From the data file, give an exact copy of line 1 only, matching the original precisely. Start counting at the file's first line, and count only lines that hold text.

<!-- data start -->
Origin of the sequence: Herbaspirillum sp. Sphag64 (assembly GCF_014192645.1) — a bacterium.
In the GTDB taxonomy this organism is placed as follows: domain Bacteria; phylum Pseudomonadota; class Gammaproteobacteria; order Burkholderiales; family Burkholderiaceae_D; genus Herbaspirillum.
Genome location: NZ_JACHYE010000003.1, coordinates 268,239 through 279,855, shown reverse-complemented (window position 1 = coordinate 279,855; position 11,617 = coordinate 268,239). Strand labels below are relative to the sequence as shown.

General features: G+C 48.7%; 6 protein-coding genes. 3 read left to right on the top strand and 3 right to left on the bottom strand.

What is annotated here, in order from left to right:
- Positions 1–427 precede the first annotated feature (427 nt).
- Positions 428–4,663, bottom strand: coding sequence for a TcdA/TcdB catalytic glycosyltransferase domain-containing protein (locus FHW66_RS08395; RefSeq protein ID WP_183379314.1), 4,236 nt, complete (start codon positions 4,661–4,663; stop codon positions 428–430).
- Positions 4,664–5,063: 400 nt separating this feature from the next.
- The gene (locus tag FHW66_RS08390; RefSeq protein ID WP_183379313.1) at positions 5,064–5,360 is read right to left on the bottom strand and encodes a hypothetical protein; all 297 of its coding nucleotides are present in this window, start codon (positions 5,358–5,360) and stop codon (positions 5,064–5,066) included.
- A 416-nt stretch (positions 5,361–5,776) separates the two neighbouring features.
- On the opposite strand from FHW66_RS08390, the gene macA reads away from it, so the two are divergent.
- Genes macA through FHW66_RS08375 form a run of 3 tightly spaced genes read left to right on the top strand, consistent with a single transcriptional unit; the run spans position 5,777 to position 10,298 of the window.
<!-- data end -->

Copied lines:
Origin of the sequence: Herbaspirillum sp. Sphag64 (assembly GCF_014192645.1) — a bacterium.